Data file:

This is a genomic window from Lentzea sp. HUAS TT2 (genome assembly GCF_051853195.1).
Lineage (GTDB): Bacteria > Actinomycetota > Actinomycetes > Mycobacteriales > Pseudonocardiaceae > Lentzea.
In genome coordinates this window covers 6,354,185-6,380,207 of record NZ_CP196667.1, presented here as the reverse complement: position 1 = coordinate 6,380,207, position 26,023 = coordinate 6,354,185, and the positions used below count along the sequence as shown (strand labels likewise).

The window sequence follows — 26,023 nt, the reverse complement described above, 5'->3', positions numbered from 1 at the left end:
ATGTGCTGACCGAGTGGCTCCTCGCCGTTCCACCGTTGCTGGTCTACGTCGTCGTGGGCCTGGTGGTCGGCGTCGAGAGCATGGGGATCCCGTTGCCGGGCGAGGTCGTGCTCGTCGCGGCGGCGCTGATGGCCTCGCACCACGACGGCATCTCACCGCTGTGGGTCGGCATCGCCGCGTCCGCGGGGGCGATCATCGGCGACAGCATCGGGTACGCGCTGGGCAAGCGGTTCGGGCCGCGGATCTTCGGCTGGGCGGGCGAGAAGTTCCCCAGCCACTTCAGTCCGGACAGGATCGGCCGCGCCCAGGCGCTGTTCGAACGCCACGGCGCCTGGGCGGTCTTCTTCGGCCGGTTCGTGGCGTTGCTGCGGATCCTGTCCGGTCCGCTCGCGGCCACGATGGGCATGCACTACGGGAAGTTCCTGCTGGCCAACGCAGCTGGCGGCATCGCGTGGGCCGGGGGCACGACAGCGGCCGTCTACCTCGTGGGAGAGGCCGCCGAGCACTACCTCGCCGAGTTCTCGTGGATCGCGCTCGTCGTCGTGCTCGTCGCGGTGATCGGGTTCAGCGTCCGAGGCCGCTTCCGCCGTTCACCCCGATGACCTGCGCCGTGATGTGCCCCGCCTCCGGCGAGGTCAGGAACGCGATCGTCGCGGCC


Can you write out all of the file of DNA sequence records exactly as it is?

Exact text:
This is a genomic window from Lentzea sp. HUAS TT2 (genome assembly GCF_051853195.1).
Lineage (GTDB): Bacteria > Actinomycetota > Actinomycetes > Mycobacteriales > Pseudonocardiaceae > Lentzea.
In genome coordinates this window covers 6,354,185-6,380,207 of record NZ_CP196667.1, presented here as the reverse complement: position 1 = coordinate 6,380,207, position 26,023 = coordinate 6,354,185, and the positions used below count along the sequence as shown (strand labels likewise).

The window sequence follows — 26,023 nt, the reverse complement described above, 5'->3', positions numbered from 1 at the left end:
ATGTGCTGACCGAGTGGCTCCTCGCCGTTCCACCGTTGCTGGTCTACGTCGTCGTGGGCCTGGTGGTCGGCGTCGAGAGCATGGGGATCCCGTTGCCGGGCGAGGTCGTGCTCGTCGCGGCGGCGCTGATGGCCTCGCACCACGACGGCATCTCACCGCTGTGGGTCGGCATCGCCGCGTCCGCGGGGGCGATCATCGGCGACAGCATCGGGTACGCGCTGGGCAAGCGGTTCGGGCCGCGGATCTTCGGCTGGGCGGGCGAGAAGTTCCCCAGCCACTTCAGTCCGGACAGGATCGGCCGCGCCCAGGCGCTGTTCGAACGCCACGGCGCCTGGGCGGTCTTCTTCGGCCGGTTCGTGGCGTTGCTGCGGATCCTGTCCGGTCCGCTCGCGGCCACGATGGGCATGCACTACGGGAAGTTCCTGCTGGCCAACGCAGCTGGCGGCATCGCGTGGGCCGGGGGCACGACAGCGGCCGTCTACCTCGTGGGAGAGGCCGCCGAGCACTACCTCGCCGAGTTCTCGTGGATCGCGCTCGTCGTCGTGCTCGTCGCGGTGATCGGGTTCAGCGTCCGAGGCCGCTTCCGCCGTTCACCCCGATGACCTGCGCCGTGATGTGCCCCGCCTCCGGCGAGGTCAGGAACGCGATCGTCGCGGCC